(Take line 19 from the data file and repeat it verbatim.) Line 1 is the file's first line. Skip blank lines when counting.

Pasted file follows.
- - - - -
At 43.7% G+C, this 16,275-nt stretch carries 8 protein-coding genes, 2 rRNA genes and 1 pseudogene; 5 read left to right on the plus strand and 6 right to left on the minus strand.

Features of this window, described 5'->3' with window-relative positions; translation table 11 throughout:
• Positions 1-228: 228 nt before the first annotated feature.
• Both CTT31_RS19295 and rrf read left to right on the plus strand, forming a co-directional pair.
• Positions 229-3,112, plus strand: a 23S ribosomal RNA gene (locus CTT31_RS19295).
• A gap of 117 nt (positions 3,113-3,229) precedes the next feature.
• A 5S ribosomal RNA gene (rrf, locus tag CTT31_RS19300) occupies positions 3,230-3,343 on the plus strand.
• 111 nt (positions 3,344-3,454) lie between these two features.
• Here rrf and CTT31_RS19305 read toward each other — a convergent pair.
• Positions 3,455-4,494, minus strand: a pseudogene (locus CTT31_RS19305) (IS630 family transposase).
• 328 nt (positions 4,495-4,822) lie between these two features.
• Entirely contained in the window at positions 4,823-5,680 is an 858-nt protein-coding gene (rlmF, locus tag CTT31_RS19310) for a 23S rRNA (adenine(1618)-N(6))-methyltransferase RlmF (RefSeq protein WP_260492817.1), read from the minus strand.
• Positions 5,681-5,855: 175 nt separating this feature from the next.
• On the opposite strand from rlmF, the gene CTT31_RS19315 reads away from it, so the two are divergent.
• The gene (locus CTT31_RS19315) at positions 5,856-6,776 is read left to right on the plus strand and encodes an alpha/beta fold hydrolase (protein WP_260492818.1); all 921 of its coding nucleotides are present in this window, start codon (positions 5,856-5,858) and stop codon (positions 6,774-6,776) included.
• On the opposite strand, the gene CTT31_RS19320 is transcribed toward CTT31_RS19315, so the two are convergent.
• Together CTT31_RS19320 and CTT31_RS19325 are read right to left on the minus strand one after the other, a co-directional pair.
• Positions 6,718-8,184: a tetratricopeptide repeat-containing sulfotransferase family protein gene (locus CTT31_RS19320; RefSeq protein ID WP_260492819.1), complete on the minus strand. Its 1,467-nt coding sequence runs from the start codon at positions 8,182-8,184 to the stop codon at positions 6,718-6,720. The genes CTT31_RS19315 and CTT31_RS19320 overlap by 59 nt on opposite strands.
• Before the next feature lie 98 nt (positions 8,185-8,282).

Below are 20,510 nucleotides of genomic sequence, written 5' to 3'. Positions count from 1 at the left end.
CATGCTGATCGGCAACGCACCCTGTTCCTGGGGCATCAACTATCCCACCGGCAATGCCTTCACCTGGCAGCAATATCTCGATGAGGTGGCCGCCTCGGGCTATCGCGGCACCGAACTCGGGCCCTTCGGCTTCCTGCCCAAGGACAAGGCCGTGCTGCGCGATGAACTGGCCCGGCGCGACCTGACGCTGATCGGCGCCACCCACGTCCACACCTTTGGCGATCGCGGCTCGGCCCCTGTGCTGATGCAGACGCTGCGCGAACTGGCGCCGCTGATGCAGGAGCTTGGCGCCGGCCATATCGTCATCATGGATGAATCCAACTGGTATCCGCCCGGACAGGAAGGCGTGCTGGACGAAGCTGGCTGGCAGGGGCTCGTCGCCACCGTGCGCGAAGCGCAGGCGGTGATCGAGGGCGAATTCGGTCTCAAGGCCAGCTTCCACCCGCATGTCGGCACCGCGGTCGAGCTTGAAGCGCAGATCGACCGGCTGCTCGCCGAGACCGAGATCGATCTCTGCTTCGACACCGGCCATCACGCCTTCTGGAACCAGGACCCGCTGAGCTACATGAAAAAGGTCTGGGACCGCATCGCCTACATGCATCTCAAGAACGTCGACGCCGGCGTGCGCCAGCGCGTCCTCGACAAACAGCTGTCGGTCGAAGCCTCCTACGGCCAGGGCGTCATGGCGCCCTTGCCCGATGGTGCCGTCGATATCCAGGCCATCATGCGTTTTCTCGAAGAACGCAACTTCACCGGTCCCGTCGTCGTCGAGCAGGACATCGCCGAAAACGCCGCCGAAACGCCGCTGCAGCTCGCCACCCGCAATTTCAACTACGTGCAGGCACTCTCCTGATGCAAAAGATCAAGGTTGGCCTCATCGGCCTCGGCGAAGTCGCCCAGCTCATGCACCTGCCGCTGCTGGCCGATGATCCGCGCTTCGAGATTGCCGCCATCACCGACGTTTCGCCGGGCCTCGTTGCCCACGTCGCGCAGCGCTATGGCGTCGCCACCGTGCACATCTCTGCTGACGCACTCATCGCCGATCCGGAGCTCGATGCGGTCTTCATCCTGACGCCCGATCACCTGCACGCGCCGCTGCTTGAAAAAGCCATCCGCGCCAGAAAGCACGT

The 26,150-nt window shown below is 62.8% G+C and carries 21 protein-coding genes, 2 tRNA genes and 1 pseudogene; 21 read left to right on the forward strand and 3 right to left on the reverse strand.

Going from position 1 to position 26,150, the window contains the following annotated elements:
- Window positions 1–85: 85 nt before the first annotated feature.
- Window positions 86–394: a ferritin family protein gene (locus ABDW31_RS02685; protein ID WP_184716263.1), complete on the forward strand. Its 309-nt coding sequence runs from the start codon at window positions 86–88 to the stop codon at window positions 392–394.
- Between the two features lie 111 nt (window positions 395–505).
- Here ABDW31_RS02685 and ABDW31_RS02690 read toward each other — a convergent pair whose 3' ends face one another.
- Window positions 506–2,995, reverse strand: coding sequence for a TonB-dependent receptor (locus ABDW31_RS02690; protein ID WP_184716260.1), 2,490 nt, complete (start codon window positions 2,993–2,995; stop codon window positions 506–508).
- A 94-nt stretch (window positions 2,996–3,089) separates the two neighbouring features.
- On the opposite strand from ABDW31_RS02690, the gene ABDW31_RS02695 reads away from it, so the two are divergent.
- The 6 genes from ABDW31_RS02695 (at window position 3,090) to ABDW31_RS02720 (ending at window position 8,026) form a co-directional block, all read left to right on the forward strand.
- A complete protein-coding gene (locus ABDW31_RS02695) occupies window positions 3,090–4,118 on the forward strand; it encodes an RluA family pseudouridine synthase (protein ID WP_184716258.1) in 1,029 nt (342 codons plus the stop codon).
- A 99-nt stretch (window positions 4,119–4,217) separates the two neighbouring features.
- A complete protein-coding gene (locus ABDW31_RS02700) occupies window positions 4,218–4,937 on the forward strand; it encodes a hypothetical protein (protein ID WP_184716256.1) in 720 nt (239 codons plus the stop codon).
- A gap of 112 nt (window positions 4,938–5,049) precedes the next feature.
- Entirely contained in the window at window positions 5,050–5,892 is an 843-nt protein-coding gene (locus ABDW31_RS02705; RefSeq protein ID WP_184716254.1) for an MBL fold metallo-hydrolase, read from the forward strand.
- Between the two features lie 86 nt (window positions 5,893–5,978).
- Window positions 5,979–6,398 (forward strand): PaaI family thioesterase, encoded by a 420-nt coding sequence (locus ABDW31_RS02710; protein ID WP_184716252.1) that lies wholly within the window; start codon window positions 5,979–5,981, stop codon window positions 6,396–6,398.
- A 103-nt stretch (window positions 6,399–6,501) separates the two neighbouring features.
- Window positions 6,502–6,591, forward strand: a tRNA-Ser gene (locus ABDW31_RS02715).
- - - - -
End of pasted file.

• Before the next feature lie 98 nt (positions 8,185-8,282).